Hydroponics program growing in Menasha schools
Farm to table operations are popular, but what about school to table? That's what the Menasha Joint School District is doing with its hydroponic farm.
An unused classroom at Menasha high school has been turned into a farm.
According to Brian Adesso, the district's Director of Business Services, "Our population is a low socioeconomic population. Thought it was very important to provide the freshest quality leafy greens that we could possibly do for that population. This is really achieving that goal"
In the works for two years, the hydroponic system was finally set up at the beginning of the year. Nearly a year in and the farm is producing dozens of pounds of fresh leafy greens every week. The harvest is then being used by the school food services to help feed staff and students on occasion.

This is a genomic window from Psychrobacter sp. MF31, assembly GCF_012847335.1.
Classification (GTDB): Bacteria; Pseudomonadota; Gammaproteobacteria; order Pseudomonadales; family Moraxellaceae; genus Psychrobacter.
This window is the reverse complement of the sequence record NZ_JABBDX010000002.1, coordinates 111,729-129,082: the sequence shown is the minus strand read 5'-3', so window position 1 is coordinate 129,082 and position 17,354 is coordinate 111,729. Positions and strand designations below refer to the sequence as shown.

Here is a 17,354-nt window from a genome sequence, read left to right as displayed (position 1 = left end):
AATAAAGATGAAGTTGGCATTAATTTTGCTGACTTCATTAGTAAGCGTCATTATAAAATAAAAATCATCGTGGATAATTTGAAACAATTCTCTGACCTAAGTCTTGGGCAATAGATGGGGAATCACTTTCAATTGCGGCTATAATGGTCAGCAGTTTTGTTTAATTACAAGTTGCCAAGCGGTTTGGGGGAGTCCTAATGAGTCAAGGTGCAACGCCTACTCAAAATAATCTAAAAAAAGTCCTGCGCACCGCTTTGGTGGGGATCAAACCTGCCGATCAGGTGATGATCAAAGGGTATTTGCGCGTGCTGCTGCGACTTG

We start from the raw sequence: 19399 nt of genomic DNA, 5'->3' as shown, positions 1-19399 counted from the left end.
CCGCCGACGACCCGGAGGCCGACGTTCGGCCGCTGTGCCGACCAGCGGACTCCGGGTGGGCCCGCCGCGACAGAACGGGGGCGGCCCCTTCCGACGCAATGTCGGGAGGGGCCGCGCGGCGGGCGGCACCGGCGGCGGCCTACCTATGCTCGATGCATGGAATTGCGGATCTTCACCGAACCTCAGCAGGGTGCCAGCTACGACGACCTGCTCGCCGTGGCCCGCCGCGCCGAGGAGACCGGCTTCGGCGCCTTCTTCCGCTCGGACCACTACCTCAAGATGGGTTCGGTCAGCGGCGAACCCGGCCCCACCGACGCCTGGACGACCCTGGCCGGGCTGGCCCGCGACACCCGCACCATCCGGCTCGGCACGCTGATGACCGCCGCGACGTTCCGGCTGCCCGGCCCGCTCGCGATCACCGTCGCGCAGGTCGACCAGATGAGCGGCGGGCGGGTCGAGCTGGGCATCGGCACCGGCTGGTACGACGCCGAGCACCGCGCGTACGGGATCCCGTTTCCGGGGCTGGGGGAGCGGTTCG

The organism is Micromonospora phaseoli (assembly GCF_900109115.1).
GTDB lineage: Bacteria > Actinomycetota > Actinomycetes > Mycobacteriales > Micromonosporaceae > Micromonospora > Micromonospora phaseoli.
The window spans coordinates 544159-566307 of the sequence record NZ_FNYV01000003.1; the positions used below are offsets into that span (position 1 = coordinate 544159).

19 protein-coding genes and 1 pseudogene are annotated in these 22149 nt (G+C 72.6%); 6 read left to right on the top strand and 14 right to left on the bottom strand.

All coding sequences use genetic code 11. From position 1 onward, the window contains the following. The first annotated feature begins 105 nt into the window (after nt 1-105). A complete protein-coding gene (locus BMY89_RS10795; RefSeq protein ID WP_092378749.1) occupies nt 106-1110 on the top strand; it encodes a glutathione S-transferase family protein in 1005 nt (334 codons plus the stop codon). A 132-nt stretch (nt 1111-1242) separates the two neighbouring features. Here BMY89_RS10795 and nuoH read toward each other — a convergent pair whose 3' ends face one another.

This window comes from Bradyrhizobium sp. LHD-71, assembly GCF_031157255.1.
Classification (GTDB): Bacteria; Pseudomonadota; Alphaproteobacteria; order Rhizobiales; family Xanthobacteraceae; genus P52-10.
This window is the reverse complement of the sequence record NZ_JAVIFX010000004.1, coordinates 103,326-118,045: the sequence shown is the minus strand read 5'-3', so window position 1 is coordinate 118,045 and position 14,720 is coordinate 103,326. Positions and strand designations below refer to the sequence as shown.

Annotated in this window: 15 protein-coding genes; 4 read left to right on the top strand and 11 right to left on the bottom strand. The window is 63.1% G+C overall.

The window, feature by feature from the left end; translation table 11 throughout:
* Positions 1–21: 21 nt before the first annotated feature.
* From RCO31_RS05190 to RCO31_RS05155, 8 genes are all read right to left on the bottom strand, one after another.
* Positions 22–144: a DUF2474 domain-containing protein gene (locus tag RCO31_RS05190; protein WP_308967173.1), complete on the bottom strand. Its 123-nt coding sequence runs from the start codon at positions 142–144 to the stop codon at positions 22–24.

"It's fresher, it's safer if you think about it. There's no exposure to contaminants. We're the only ones allowed up here, the people that work in food service, so it's definitely a safer product," says Debra Grossinger with the district's food services.
The lettuce starts as seeds, planted in trays and then grown for about ten days in a flood table under LED ultraviolet lights. From there, the plants are transported to one of four growing towers, and that's where it really matures.
With each pod producing 20-25 pounds of leafy greens each week, the district is hoping by the end of the school year to be able to feed the entire student population.
Grossinger adds, "Right now we have four, and I'm hoping to get another eight, and that won't just be lettuce. We're hoping to grow spinach and other things too, but mostly leafy greens."
The district is just looking for community partners to help defray the costs of purchasing additional growing towers, and as the program expands they anticipate including students in the growing process.